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Vancouver festival dances on the edge

By Laura Murray

Karina Iraola with Lara Kramer Danse performs in Native Girl Syndrome. (MARC J CHALIFOUX PHOTOGRAPHY)

Karina Iraola with Lara Kramer Danse performs in Native Girl Syndrome. (MARC J CHALIFOUX PHOTOGRAPHY)

The 10-day Dancing on the Edge festival promises to animate the city with its anticipated showcase of exceptional contemporary dance from Vancouver’s hotbed of talent, presented alongside the work of some of Canada’s most exciting emerging and established artists.

Festival producer Donna Spencer has programmed 30 diverse choreographies to run from July 3-12, featuring more than 70 dance artists whose range of experiences feed the annual festival. The works are influenced by a diversity of cultures, including First Nations, Asian and Latin American traditions, coupled with samplings of contemporary creations that draw on every style from ballet to modern street dance.

Spencer welcomes Montreal’s Lara Kramer, of Lara Kramer Danse, who she touts as “one young woman to watch.” The B.C. premiere of NGS (“Native Girl Syndrome”) is also amongst Spencer’s list of festival highlights (July 7 and 9). Presented at the National Arts Centre as part of the Canada Dance Festival last year, the powerful theatrical narrative explores addiction, loss, and alienation, drawing from the experience of Kramer’s own grandmother – who as a young woman migrated from a remote First Nations community into an unfamiliar urban setting.

Christopher House, seasoned artist and artistic director of Toronto Dance Theatre, will perform The Body in Question (July 8 and 11) — an adaptation of two solo works, At Once and News, originally choreographed by American postmodern pioneer Deborah Hay. The western Canadian premiere provides a rare opportunity to witness the master of his craft in an absorbing work that earned him a Dora nomination for outstanding performance.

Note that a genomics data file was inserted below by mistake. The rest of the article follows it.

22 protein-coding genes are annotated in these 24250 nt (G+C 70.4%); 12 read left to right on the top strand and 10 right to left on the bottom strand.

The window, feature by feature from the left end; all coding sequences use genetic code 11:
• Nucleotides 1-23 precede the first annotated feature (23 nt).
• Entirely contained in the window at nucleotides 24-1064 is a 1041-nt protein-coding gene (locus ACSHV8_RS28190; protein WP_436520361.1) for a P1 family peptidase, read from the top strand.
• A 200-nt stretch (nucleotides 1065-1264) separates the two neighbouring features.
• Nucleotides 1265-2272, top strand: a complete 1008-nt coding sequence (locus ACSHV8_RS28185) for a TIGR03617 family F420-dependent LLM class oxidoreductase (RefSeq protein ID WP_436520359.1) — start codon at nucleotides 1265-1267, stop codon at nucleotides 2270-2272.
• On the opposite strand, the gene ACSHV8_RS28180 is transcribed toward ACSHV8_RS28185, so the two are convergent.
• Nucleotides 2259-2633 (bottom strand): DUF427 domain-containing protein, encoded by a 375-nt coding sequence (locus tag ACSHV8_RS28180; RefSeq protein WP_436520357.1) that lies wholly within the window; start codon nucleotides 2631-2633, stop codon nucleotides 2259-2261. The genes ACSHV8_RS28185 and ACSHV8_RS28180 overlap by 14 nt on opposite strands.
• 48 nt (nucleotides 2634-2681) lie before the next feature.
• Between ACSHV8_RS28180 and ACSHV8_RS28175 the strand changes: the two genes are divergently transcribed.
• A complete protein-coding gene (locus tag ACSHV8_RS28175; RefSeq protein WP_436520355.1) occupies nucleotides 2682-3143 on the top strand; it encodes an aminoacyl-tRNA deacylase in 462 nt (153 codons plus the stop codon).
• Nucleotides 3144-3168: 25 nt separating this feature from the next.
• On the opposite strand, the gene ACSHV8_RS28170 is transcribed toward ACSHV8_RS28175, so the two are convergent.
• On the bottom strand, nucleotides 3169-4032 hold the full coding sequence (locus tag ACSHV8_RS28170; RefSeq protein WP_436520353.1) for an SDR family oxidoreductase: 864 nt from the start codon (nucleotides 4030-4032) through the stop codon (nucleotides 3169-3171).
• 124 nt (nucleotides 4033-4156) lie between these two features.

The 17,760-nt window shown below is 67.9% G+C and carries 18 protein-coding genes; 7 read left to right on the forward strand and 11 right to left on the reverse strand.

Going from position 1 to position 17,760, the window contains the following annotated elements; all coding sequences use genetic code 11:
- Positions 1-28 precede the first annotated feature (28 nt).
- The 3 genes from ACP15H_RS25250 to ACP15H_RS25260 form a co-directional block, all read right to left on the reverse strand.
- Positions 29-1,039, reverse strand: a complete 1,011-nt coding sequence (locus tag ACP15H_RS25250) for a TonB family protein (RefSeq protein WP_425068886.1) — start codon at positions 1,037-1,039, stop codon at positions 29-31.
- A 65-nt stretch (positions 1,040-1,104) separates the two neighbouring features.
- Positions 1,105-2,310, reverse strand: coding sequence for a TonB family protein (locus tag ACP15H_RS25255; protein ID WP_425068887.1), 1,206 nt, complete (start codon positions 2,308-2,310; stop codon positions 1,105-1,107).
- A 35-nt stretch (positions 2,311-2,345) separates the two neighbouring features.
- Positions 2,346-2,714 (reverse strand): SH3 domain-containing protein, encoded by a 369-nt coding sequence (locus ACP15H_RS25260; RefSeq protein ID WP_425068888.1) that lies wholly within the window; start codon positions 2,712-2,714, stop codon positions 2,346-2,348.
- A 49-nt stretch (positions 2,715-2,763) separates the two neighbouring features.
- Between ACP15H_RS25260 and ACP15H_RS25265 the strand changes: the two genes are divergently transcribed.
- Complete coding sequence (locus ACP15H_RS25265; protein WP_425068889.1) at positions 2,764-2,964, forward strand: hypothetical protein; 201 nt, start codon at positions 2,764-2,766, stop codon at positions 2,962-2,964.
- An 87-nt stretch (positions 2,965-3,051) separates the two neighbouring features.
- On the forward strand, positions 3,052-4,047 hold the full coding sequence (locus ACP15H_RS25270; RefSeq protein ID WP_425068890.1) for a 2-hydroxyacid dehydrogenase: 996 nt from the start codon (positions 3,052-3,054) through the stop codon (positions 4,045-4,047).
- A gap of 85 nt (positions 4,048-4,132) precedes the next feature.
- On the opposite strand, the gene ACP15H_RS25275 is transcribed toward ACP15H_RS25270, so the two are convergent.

Among those festival performances not-to-be missed, no need to look further than our own backyard. “Vancouver is really on the map as being a leader in Canadian contemporary dance,” said Spencer.

There is a generous helping of local choreographers and companies whose inventive spin pushes the envelope and captures the imagination, including: Vanessa Goodman, of The Contingency Plan, and the premiere of her work what belongs to you (July 5 and 6); Starr Muranko, of Starrwind Dance Projects, and the solo excerpt Spine of the Mother created in a long-distance collaboration via Skype with an artist in Peru (July 10 and 12 part of Edge 2); plus Ziyian Kwan, of dumb instrument Dance, and the duet a slow awkward performed alongside James Gnam, of plastic orchid factory (July 10 and 12). On the closing weekend of the festival, Karen Jamieson, of Karen Jamieson Dance, celebrates her milestone 30th anniversary with the premiere and performance of soloIsoul, which explores the transformative process of aging (July 10-12).

Visit dancingontheedge.org for more details.


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